Sadness, discouraged, grief, these are all normal human emotions. Everyone has those feelings from time to time and they usually go away within a few days, maybe even hours. Depression is something more; a period of overwhelming sadness, can often involves a loss of interest in things that usually bring pleasure.

The UCLA Center for Health Services and Society is hoping to capitalize on one of America’s great pleasures, situation comedy, to raise awareness about depression and its effects.

The UCLA Center for Health Services and Society are putting together a play “The One with Friends”, written by Joseph Mango and directed by Ashley Griggs. The mission of the play is to help de-stigmatize depression and the performances are tied to October as Depression and Mental Health Screening month.

HSS staff member Joseph Mango wrote the play back in 2013 and has finally brought it to life. The play follows an aspiring writer and a struggling actor, confronting the feelings of depression and yearning for success in life.

Joseph Mango, from the Semel Institute Center for Health Services and Society (HSS) at the University of California, Los Angeles is conducting a research study involving depression and referring to the arts as a coping mechanism. The study will measure the stigma of depression, addressing the fact there is very little correlation between the arts and mental health.

For the last century, many people turn to the arts to escape. Americans today have the option of watching various television shows through Amazon, HBO Go, or Netflix. The popular award winning sitcom, “Friends” had a huge fan base during its run from 1994-2004.

“The One With Friends” play will explore how the arts can help promote healing, and help de-stigmatize depression when accurately portrayed.

The play can be considered a narrative project, exploring the effective use of patient stories, media and creative arts to help with the support system. Mango went through difficult times growing up, losing his father and close friend he experienced depression.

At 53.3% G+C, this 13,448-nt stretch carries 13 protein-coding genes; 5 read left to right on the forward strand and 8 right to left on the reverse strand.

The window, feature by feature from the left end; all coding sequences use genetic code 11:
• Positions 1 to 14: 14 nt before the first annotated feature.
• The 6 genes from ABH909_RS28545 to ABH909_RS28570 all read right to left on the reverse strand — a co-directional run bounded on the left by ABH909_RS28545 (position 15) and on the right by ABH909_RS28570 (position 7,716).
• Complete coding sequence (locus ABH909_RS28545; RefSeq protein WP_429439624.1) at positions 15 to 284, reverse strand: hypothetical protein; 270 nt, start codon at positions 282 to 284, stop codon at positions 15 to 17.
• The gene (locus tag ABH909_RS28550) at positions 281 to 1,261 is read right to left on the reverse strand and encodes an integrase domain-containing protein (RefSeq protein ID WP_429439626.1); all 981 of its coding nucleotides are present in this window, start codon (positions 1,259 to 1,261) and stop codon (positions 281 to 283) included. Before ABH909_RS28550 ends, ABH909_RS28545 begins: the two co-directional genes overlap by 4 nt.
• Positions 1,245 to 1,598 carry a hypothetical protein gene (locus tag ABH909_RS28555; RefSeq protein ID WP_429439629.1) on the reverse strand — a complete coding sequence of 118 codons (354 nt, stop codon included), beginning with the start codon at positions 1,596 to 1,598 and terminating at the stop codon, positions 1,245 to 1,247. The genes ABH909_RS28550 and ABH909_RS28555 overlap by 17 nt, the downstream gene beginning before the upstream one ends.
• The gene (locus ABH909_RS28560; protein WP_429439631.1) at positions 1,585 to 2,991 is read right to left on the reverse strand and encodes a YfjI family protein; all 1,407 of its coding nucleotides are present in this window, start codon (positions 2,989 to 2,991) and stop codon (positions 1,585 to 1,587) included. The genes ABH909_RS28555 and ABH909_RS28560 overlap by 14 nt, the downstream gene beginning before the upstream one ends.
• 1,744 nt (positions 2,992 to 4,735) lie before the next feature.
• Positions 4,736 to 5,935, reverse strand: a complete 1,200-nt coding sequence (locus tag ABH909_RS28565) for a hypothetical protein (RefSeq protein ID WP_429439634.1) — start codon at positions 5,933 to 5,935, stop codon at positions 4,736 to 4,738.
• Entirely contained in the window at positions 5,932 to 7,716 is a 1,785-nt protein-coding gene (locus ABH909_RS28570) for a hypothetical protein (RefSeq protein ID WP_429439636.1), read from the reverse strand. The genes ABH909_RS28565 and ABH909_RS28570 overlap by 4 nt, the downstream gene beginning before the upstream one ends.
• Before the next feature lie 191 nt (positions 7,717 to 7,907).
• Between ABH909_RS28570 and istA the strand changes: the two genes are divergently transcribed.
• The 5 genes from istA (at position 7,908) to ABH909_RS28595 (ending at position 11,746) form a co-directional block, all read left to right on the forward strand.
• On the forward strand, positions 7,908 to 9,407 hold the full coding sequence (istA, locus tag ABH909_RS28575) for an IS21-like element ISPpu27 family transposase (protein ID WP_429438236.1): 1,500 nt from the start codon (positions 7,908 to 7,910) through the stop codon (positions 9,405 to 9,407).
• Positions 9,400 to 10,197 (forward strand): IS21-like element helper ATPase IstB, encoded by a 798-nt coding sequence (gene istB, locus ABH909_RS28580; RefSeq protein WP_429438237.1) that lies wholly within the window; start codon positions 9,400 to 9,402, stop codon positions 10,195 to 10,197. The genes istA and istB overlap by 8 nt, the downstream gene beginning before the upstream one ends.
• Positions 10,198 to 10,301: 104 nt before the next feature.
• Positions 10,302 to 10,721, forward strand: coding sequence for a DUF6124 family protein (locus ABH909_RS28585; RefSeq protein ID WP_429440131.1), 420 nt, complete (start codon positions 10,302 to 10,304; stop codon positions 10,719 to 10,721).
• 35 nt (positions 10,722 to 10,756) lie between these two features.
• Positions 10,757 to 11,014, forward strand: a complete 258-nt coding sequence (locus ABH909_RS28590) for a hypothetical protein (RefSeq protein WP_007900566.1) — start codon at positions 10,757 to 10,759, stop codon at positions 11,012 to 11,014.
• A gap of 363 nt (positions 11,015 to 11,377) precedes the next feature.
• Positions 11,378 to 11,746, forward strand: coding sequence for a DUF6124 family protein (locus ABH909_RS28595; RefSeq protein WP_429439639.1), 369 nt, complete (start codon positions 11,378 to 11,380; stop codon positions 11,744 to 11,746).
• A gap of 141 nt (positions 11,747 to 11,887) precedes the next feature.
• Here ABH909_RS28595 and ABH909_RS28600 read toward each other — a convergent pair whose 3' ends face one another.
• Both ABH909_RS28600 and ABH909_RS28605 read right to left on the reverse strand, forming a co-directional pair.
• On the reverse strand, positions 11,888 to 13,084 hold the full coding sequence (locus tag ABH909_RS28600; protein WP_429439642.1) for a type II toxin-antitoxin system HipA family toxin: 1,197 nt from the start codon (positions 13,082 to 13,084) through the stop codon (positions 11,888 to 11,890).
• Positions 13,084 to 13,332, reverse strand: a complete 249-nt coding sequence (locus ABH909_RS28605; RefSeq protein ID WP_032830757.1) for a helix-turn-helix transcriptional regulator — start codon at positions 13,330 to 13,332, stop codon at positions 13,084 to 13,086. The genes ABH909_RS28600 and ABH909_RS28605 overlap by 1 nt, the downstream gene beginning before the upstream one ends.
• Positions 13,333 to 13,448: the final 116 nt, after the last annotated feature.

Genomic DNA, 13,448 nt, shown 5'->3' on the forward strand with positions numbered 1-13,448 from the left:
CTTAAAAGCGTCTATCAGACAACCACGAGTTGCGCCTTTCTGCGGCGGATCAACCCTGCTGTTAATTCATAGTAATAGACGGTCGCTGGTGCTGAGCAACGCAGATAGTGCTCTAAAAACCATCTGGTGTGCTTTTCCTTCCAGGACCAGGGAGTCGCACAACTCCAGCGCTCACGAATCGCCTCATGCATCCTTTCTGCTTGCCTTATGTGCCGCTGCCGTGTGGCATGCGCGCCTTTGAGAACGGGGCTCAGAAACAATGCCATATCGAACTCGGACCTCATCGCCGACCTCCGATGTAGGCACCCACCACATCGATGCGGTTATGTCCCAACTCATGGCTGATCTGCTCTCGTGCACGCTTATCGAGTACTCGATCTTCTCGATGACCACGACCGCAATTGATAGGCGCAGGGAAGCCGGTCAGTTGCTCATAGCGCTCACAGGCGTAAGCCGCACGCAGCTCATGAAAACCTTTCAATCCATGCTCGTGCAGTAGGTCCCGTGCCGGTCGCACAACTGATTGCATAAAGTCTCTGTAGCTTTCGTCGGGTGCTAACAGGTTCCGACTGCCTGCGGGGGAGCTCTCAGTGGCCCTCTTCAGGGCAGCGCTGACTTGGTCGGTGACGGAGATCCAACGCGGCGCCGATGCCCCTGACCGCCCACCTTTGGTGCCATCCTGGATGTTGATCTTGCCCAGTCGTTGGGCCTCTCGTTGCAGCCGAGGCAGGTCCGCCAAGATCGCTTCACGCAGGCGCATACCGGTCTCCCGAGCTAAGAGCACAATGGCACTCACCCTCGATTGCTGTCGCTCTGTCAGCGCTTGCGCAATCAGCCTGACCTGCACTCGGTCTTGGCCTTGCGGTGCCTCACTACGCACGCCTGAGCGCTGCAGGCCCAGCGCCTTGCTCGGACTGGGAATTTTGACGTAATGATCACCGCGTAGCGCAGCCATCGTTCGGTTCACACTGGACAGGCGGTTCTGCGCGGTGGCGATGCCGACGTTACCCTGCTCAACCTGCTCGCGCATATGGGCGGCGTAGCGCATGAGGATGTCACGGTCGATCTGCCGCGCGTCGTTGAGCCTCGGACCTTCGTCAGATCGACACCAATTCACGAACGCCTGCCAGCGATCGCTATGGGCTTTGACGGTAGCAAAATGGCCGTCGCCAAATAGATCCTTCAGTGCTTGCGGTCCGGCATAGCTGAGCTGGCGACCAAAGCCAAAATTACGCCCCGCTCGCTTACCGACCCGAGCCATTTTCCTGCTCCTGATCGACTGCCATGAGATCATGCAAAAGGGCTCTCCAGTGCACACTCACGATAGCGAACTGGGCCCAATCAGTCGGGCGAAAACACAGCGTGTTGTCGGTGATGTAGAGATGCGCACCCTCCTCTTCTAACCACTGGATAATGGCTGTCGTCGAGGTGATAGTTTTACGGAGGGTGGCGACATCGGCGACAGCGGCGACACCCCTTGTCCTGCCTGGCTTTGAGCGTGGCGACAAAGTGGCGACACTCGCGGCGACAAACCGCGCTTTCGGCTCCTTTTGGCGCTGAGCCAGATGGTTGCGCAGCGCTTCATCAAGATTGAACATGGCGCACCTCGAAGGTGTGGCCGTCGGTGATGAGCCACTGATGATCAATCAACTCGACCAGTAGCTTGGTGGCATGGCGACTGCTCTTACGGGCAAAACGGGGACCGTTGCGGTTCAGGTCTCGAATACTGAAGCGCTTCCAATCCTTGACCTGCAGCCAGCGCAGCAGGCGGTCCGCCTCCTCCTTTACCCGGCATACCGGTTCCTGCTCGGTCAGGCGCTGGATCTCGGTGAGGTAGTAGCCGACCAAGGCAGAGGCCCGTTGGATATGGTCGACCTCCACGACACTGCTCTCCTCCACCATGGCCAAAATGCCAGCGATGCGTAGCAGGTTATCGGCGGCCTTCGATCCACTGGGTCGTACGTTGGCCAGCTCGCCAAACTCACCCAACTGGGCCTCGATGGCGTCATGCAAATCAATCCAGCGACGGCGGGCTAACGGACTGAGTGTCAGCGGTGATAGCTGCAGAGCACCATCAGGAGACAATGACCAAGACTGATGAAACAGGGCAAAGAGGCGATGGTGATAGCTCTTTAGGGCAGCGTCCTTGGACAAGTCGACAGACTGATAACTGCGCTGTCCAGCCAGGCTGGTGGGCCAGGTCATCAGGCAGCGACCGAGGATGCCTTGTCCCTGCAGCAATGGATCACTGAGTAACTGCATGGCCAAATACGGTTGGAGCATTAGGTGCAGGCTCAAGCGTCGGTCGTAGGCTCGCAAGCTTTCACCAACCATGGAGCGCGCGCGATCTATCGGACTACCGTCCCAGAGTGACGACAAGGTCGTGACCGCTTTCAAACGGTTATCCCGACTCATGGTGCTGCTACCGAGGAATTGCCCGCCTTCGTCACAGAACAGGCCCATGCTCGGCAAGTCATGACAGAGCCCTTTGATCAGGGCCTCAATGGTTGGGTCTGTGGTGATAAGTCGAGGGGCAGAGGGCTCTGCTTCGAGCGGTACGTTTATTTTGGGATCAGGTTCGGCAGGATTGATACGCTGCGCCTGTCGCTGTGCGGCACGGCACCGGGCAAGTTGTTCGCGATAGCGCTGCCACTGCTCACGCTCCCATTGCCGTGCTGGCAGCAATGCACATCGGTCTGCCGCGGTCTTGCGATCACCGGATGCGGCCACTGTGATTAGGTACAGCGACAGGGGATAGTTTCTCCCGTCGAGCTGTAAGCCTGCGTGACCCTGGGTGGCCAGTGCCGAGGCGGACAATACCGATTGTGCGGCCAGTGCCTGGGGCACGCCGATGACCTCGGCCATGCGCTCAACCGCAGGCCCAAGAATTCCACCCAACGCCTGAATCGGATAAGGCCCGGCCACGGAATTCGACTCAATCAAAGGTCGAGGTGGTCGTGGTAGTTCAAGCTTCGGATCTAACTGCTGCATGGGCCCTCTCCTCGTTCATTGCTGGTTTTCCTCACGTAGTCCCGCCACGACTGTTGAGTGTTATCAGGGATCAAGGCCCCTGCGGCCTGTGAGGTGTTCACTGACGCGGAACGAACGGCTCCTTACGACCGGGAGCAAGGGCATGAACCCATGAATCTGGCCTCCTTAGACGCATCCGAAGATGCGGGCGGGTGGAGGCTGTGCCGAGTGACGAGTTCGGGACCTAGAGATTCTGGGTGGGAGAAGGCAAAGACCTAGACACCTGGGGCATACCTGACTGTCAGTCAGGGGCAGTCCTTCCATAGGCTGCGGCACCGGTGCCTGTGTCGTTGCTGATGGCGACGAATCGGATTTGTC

Mango said it was a statement by Friends star Matthew Perry that prompted the play. According to Mango, Perry said he’d like Friends to be listed behind helping people as an accomplishment when he died.

“This was the quote that resonated and motivated me to pursue this play,” said Mango.

Mango said the play was unusual because it touches a serious issue of mental illness, while intertwining with a famous sitcom ‘Friends’.

The play takes place in a Santa Monica coffee shop, where a struggling actor with depression and low self esteem strikes up a conversation with a stranger. An assignment that was given to him by his therapist, turns out the stranger is an aspiring TV writer who is going through depression and happens to be writing the reunion episode for the beloved TV show Friends as a side project.

The two begin to familiarize themselves with each other and find a connection and healing through the beloved sitcom and discover the six friends of the famous sitcom that can change their lives.

Joseph Mango earned his MFA at NYU’s Tisch School of the Arts in 2014 and is the project coordinator for the Technology Communications Core for the UCLA Center of Excellence for Behavioral Health.

The audience will be given the option to participate in a short anonymous survey to complete before and after the play to help measure how the arts help promote healing and to also measure depression stigma.

“Don’t get me wrong, medication and therapy is helpful when it comes to depression. What is also helpful for recovery is the major support from family and friends; it is all part of the healing process. By the end of the play I hope the audience can understand a little bit more about depression and maybe change their view when they hear about someone dealing with depression,” said Mango.

Play will be held at the Ronald Reagan UCLA Medical Center, Tamkin Auditorium. Oct. 7 at 8 p.m. and Oct. 9 at 2 p.m. For more information visit

If You or Someone You Know is in Crisis, call the toll-free National Suicide Prevention Lifeline at 1-800-273-TALK (8255), 24 hours a day, 7 days a week. The service is available to everyone. The deaf and hard of hearing can contact the Lifeline via TTY at 1-800-799-4889. All calls are confidential.

by Marina Andalon